’57 x 76′: Responding to the mind’s free nature
THE JAKARTA POST
Jakarta | Thu, June 28, 2018 | 08:47 am
Held at the National Gallery of Indonesia until July 2, the “57 x 76” exhibition is a showcase of artworks by legendary painter Hanafi and literary figure Goenawan Mohamad.
Working freely on shared canvasses, the slate allows the icons to convey and communicate with their partner through the subconscious shapes and colors that are drawn by their hand, with any idea coming into the fore accepted and then dealt with.
The exhibition’s title “57 x 76” refers directly to the artists’ ages, with Hanafi being 57 and Goenawan being 76. It is as much a celebration to the artistic flexibility of both men as much as it is a triumph over the adversities of age.
It is not the first time Goenawan has dabbled in the world of fine art. The founder of Tempo magazine claims he has taken part in such activities before, with an example being with the Sanggar Bambu collective of young artists in Yogyakarta.
Discussion: Goenawan Mohammad (left) and Hanafi talk about their exhibition during the press tour. (JP/Adeline Sunarjo)
The artworks of “57 x 76” are not ones that exhibits the clash or showiness of artistic egos. This is commendable, considering that both men are highly respected, well-known creators in their field.
Both let go of their pretensions once they touched the canvass together. As a result, all ideas have room to flourish and develop into anything it wants to be, while no piece of art feels similar to another.
Considering this, is it really the grandiose egos of big-name artists that often drives the quality of their art down and make their process more vulnerable, usually when they’ve realized they’re the best?
Fortunately, this is not the case with the works of “57 x 76”. One cannot see only Hanafi or Goenawan in these works, and being the more skilled one, Hanafi’s strokes do not overshadow Goenawan’s efforts.
“During this collaboration, Hanafi and I rarely talked about concepts,” Goenawan said. “He would send me his parts of the piece with a certainty that it will not be ruined no matter what I add to it. It is an intuitive dialogue, rather than a direct one”.
History revisited: The artists’ tribute to Indonesian master Raden Saleh at the exhibition. (JP/Adeline Sunarjo)
There seems to be a dissipation of ego when these two multi-media figures work together, because of the process being built solely on calling and responding. One can only see their playfulness and mutual understanding toward each other’s thoughts as their ideas color and bring life and depth onto the canvasses, no matter how abstract or disjointed they are, and let them play freely like puppies.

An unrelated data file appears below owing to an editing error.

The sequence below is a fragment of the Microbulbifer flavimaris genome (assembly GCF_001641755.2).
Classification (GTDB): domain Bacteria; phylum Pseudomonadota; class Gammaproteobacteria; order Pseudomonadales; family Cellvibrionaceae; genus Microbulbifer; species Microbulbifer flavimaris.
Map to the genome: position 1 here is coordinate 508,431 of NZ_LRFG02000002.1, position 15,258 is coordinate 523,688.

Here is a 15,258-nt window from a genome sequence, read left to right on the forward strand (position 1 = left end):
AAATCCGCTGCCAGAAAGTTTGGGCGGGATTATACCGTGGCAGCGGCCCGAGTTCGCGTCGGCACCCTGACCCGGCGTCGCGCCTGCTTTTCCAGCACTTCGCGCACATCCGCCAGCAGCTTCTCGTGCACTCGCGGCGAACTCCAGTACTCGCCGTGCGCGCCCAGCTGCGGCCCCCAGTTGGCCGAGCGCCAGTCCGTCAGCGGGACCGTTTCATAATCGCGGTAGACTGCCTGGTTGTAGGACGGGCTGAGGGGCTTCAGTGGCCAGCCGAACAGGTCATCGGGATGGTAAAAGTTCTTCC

In a way, there is no centerpiece to this exhibition. But maybe that is the point. Every stroke, shape or cultural reference is well blended together as if any remnants of one big idea would only exist as big as a small chunk.
“You can see it as if it is reading a novel from the middle pages,” added Hanafi. “Our works encourage the viewer to keep on figuring out the beginnings and the ends that are not shown directly to them. A canvass provides us with many doors to enter it, maybe more than a novel might have.”
Revolution: In one of the exhibited works, the artists pay tribute to the French Revolution. (JP/Adeline Sunarjo)
These doors of perception are scattered throughout their paintings, although some doors are more visible and appear more frequently than others. For one, the faces and words of Pablo Picasso or Max Ernst feature prominently in several artworks, with Ernst particularly receiving significant tributes through elaborate pieces such as one tribute to Ernst’s 1920 painting The Horse, He’s Sick.
This piece is made up of two canvasses, one picturing the head and another the rear of a horse, of which are connected to each other by a wooden (or steel) form of a horse’s skeletal torso and a body that is merely spray painted onto the wall.
It is the closest thing the exhibition has to a centerpiece and is a prime example of the extent of the duo’s free, concept-less approach toward the deconstruction of ideas.
“The term ‘deconstruction’ for me is like a permission to metamorphose lines, shapes and colors. Hanafi’s works are usually monochromatic and his themes allude to his inspirations such as towards Ernst, Picasso and other surreal shapes,” said Goenawan.
“We welcome and wear these shapes on the canvas so as to always transform them.”
- Tags : Art-Exhibition,Painting,Indonesian-Artists,Goenawan-Mohamad,Hanafi,National-Gallery-Of-Indonesia